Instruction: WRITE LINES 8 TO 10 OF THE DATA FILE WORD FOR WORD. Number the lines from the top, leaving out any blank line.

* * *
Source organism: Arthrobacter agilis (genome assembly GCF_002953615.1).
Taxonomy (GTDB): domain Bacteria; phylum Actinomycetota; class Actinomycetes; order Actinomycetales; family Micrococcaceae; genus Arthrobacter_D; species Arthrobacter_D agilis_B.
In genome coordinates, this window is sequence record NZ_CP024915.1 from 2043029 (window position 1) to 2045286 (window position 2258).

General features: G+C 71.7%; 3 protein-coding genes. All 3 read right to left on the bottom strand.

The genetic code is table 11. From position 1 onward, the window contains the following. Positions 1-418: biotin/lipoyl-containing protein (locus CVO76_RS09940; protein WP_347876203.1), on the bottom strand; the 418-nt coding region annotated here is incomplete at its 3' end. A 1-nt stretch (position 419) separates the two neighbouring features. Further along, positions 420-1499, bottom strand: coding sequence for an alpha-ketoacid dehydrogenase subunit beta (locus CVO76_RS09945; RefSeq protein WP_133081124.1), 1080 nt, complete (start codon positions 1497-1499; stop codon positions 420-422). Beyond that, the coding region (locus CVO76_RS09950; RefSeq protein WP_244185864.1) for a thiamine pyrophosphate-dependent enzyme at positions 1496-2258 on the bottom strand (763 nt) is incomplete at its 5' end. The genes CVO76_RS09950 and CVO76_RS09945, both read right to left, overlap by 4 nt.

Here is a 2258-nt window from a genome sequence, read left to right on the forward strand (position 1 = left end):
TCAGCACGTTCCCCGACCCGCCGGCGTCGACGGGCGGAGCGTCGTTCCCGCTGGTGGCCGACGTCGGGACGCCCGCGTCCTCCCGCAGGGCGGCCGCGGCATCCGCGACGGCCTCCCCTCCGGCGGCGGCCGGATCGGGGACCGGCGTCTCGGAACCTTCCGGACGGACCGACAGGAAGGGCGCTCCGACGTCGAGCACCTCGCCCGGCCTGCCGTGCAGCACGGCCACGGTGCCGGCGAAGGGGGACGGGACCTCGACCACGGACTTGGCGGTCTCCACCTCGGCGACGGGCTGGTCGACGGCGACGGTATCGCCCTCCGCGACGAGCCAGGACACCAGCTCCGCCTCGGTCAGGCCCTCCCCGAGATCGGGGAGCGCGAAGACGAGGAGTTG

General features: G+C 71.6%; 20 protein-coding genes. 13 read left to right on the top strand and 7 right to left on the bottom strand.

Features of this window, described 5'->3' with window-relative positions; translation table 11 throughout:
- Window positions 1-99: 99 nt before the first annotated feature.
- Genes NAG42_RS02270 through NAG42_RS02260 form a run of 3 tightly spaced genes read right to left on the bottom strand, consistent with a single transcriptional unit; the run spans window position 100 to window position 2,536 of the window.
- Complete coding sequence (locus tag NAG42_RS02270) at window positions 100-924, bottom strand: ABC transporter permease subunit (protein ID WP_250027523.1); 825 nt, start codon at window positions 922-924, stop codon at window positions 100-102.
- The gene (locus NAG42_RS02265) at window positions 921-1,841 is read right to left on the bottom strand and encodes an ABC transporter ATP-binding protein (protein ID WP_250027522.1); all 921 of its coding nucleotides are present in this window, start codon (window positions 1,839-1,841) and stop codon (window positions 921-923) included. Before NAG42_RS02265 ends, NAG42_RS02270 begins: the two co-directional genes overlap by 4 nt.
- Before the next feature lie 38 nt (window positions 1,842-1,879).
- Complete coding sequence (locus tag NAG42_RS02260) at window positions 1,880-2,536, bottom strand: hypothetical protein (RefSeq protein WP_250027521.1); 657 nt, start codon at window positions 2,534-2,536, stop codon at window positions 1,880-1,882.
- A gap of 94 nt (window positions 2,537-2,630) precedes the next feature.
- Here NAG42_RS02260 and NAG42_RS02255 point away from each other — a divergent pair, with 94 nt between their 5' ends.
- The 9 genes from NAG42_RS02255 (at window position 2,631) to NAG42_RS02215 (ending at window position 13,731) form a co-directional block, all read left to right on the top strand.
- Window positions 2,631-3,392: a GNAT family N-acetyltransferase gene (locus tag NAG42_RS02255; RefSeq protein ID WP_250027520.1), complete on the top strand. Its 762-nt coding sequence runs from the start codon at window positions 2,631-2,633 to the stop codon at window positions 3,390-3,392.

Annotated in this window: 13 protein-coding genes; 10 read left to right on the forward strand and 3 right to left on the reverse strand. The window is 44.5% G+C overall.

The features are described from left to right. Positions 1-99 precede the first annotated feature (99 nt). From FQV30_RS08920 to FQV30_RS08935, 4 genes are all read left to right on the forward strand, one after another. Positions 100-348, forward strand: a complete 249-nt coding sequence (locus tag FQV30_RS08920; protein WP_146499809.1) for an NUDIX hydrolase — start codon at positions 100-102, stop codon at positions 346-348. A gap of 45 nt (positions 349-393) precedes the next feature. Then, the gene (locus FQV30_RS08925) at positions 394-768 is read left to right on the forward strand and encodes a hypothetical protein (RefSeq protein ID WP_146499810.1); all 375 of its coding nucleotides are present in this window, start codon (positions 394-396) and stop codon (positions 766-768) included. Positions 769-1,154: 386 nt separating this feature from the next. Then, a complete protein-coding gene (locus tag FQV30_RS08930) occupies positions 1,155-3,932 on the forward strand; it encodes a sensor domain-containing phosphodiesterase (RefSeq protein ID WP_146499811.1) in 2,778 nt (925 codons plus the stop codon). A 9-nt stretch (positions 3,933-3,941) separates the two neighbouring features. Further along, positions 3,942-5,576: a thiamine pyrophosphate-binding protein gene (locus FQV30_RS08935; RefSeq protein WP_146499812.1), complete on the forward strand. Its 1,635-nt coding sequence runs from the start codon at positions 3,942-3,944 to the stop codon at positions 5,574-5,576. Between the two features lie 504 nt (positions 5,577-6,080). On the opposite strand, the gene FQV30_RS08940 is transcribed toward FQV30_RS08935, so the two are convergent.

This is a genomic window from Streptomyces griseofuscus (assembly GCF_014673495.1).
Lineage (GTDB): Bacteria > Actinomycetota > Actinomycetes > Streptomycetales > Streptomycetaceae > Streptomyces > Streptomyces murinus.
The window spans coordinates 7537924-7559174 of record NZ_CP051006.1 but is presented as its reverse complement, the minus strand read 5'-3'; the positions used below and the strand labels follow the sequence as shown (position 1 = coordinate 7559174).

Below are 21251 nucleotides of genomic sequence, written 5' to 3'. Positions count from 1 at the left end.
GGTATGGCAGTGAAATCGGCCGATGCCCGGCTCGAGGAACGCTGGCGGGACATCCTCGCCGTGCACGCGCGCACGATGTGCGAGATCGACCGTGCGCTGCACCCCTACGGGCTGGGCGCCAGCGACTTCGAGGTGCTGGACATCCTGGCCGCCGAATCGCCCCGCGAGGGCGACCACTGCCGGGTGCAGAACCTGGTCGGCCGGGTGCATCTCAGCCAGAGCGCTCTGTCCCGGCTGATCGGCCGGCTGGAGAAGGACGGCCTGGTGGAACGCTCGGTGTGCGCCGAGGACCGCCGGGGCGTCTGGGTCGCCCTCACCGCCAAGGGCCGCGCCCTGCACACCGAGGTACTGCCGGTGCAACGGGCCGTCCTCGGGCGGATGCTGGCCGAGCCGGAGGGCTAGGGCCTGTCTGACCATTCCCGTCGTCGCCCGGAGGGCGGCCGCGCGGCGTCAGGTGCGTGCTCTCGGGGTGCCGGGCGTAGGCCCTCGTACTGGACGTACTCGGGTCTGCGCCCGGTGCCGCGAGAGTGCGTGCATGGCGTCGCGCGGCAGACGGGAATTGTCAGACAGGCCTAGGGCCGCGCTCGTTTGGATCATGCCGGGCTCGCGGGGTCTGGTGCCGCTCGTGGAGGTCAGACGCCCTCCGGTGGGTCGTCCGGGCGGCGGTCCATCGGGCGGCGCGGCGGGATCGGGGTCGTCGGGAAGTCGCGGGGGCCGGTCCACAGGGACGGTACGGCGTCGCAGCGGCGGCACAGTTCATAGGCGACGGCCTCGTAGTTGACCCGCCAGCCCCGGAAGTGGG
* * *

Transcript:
General features: G+C 71.6%; 20 protein-coding genes. 13 read left to right on the top strand and 7 right to left on the bottom strand.

Features of this window, described 5'->3' with window-relative positions; translation table 11 throughout:
- Window positions 1-99: 99 nt before the first annotated feature.